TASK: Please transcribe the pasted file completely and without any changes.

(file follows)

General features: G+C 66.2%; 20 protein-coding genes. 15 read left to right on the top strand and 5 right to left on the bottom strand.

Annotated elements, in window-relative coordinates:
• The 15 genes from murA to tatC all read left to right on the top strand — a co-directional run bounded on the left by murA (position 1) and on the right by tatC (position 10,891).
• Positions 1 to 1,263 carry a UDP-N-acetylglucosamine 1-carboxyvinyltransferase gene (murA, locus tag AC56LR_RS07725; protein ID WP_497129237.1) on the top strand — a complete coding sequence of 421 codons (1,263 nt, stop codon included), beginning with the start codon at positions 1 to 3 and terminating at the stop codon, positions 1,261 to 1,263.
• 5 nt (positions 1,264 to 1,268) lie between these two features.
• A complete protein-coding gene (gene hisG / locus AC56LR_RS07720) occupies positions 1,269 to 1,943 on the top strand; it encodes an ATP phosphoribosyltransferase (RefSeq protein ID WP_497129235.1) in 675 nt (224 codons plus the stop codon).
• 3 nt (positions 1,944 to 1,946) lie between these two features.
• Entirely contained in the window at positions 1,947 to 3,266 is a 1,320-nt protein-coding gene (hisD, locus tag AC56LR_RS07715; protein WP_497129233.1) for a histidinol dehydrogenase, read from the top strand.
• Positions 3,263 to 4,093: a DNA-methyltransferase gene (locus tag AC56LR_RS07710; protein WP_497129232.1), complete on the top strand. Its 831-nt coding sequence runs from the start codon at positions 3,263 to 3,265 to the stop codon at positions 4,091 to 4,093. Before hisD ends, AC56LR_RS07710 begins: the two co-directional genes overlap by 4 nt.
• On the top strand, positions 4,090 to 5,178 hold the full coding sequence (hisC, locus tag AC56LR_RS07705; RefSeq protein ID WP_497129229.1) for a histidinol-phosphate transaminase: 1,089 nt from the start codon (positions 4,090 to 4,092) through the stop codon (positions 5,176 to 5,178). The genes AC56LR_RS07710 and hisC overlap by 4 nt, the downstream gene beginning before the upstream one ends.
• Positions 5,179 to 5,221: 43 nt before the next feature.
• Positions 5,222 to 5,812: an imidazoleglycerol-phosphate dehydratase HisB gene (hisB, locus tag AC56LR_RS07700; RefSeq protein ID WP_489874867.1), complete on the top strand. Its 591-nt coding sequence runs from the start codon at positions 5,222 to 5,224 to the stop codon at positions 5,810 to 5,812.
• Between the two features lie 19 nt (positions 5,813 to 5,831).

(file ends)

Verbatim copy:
General features: G+C 66.2%; 20 protein-coding genes. 15 read left to right on the top strand and 5 right to left on the bottom strand.

Annotated elements, in window-relative coordinates:
• The 15 genes from murA to tatC all read left to right on the top strand — a co-directional run bounded on the left by murA (position 1) and on the right by tatC (position 10,891).
• Positions 1 to 1,263 carry a UDP-N-acetylglucosamine 1-carboxyvinyltransferase gene (murA, locus tag AC56LR_RS07725; protein ID WP_497129237.1) on the top strand — a complete coding sequence of 421 codons (1,263 nt, stop codon included), beginning with the start codon at positions 1 to 3 and terminating at the stop codon, positions 1,261 to 1,263.
• 5 nt (positions 1,264 to 1,268) lie between these two features.
• A complete protein-coding gene (gene hisG / locus AC56LR_RS07720) occupies positions 1,269 to 1,943 on the top strand; it encodes an ATP phosphoribosyltransferase (RefSeq protein ID WP_497129235.1) in 675 nt (224 codons plus the stop codon).
• 3 nt (positions 1,944 to 1,946) lie between these two features.
• Entirely contained in the window at positions 1,947 to 3,266 is a 1,320-nt protein-coding gene (hisD, locus tag AC56LR_RS07715; protein WP_497129233.1) for a histidinol dehydrogenase, read from the top strand.
• Positions 3,263 to 4,093: a DNA-methyltransferase gene (locus tag AC56LR_RS07710; protein WP_497129232.1), complete on the top strand. Its 831-nt coding sequence runs from the start codon at positions 3,263 to 3,265 to the stop codon at positions 4,091 to 4,093. Before hisD ends, AC56LR_RS07710 begins: the two co-directional genes overlap by 4 nt.
• On the top strand, positions 4,090 to 5,178 hold the full coding sequence (hisC, locus tag AC56LR_RS07705; RefSeq protein ID WP_497129229.1) for a histidinol-phosphate transaminase: 1,089 nt from the start codon (positions 4,090 to 4,092) through the stop codon (positions 5,176 to 5,178). The genes AC56LR_RS07710 and hisC overlap by 4 nt, the downstream gene beginning before the upstream one ends.
• Positions 5,179 to 5,221: 43 nt before the next feature.
• Positions 5,222 to 5,812: an imidazoleglycerol-phosphate dehydratase HisB gene (hisB, locus tag AC56LR_RS07700; RefSeq protein ID WP_489874867.1), complete on the top strand. Its 591-nt coding sequence runs from the start codon at positions 5,222 to 5,224 to the stop codon at positions 5,810 to 5,812.
• Between the two features lie 19 nt (positions 5,813 to 5,831).